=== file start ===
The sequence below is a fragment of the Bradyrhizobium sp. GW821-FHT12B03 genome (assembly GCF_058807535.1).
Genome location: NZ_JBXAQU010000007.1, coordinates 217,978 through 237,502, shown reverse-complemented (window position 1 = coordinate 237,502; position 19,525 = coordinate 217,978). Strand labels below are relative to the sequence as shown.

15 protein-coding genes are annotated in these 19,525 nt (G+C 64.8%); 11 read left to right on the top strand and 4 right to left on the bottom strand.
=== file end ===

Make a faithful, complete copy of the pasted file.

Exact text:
The sequence below is a fragment of the Bradyrhizobium sp. GW821-FHT12B03 genome (assembly GCF_058807535.1).
Genome location: NZ_JBXAQU010000007.1, coordinates 217,978 through 237,502, shown reverse-complemented (window position 1 = coordinate 237,502; position 19,525 = coordinate 217,978). Strand labels below are relative to the sequence as shown.

15 protein-coding genes are annotated in these 19,525 nt (G+C 64.8%); 11 read left to right on the top strand and 4 right to left on the bottom strand.